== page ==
Governor Rick Snyder on Jan. 29 signed an executive order designed to improve broadband services access in Michigan’s rural areas.
The news is welcome for farmers, said Ben LaCross, who attended the signing as part of his participation on the Governor’s 21st Century Infrastructure Committee.
“It’s a real step forward,” said LaCross, a cherry farmer from Cedar.
“Hopefully, the executive order creates a consortium that will dig deep into where there are gaps in broadband expansion.”
The order, in fact, creates the Michigan Consortium for Advanced Networks, which is directed to establish a roadmap to help strengthen statewide broadband access and connectivity.
“Ensuring all Michiganders have access to secure, reliable and affordable broadband services is an important step in our work to maximize Michigan’s momentum long into the future,” Snyder said. “Connectivity is a critical component for economic development, academic growth and stronger communities—particularly rural communities. I’m confident that this Consortium will create an innovative roadmap to help strengthen Michigan’s foundation for the future by enhancing broadband access statewide.”
Consortium members will represent government entities, the private sector, academia, and stakeholders. Five members will be appointed by the Governor and two individuals will be nominated by the Michigan Speaker of the House and Senate Majority Leader. Six additional non-voting members will include:
- The Director of the Department of Technology, Management and Budget, or his or her designee;
- The Director of the Michigan State Police, or his or her designee;
- The Director of the Michigan Department of Agriculture and Rural Development, or his or her designee;
- The Chief Executive Officer of the Michigan Economic Development Corporation, or his or her designee;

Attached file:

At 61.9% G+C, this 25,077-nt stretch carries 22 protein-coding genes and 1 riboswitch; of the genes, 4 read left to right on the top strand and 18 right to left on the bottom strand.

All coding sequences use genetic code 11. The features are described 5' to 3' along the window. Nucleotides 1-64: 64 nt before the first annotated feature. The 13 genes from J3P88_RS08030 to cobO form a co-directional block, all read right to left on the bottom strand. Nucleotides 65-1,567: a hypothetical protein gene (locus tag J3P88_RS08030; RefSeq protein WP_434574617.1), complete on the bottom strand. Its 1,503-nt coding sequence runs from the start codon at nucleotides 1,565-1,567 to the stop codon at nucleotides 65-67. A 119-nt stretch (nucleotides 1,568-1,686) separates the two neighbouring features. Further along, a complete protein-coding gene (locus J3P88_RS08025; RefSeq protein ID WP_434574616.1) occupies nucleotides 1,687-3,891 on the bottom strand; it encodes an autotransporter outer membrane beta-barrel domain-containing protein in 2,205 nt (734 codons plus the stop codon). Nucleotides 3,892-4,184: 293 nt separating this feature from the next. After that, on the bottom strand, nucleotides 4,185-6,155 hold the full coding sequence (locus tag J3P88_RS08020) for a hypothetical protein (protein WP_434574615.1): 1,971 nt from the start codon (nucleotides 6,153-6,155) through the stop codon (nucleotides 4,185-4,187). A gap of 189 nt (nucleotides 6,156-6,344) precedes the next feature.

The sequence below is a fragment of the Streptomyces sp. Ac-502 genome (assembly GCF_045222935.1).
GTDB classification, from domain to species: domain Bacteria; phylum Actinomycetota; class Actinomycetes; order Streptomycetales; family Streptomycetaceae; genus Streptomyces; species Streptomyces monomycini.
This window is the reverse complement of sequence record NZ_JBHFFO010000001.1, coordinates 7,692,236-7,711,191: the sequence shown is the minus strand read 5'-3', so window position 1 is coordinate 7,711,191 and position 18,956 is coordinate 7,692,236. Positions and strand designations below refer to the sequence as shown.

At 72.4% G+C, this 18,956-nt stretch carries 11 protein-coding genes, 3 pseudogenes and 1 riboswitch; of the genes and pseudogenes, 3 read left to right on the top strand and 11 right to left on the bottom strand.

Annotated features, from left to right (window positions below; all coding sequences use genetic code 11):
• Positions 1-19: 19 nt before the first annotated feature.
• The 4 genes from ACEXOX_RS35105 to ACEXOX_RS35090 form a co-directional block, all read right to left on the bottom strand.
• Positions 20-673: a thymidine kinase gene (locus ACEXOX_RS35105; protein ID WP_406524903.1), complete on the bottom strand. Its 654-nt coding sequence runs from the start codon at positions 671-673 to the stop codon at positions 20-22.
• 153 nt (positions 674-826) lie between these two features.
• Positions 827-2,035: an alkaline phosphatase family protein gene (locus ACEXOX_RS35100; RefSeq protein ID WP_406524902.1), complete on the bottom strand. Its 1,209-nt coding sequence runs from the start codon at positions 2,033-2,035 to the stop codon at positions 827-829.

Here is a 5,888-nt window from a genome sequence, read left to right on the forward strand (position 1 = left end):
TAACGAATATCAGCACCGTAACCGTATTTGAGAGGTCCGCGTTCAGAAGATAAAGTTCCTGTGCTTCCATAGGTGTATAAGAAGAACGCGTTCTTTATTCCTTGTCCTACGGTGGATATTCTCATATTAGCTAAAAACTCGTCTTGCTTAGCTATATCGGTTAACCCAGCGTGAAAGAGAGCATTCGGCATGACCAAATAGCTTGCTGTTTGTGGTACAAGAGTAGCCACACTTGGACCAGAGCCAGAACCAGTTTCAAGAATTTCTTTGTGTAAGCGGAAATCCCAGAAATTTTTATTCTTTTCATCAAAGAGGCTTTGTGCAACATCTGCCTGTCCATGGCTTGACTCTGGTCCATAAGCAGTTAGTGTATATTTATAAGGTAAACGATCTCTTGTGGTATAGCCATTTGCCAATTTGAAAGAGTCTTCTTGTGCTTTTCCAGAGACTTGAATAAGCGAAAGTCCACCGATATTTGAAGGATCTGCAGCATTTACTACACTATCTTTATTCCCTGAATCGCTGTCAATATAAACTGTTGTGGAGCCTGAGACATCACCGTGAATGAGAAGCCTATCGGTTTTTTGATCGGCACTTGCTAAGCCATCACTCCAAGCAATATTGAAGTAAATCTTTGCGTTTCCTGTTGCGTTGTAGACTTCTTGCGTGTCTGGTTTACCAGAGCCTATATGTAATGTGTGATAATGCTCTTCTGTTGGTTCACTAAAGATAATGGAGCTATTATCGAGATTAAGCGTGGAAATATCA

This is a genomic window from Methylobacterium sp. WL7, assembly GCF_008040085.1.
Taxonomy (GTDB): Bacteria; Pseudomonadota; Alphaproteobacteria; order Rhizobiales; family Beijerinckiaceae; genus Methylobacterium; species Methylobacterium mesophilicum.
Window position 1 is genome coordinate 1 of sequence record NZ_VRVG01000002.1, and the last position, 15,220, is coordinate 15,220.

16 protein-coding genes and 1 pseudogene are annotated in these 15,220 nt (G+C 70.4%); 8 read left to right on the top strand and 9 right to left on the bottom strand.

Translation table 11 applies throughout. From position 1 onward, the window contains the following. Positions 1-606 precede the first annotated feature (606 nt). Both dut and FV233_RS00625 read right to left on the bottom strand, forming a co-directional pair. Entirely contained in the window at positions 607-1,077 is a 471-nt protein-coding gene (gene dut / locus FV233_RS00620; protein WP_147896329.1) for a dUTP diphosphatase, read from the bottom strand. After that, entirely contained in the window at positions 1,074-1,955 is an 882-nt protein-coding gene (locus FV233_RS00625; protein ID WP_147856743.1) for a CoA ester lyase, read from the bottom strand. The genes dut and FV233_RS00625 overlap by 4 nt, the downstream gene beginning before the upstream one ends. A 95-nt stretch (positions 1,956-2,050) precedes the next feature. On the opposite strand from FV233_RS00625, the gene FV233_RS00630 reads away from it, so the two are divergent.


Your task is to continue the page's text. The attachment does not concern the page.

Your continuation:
- The Chairman of the Michigan Public Service Commission, or his or her designee; and
- The Director of the Department of Transportation, or his or her designee.
LaCross said the consortium is charged with reporting to the Governor by late summer with recommendations that the Governor plans to implement the last half of this year.
“When you look at broadband, private companies are expanding in some areas, and there are ways the government can help to facilitate that,” he said. “The consortium brings all the players together to make an impact.”
Earlier this month, President Donald Trump signed an executive order that directs the General Services Administration to develop a common form and master contract for wireless facility locations on other property owned by the federal government within 180 days.
“The more people we can bring to the table to create high-quality, public/private partnerships, the more we can have a big win,” LaCross said.
Broadband access is key for farmers who want to take advantage of direct marketing and other services that high-speed internet can provide.
“There are small acute areas, like on my farm, where there is a gap,” he said. “There are major swaths of the Upper Peninsula that have no access even to cellular broadband internet. A lot of growers could really utilize it to access the market, and if they have it on their farm, their ability to expand sales could be significant.”
Besides sales, farmers need broadband access to get accurate field monitoring and thus conserve fertilizers and other inputs, making them more efficient.
“If your combine is linked up to real-time data and has the technology to support it, a farm manager or owner could monitor several machines and know why one is slowing down or moving faster,” LaCross said. “From a management standpoint, that is huge.”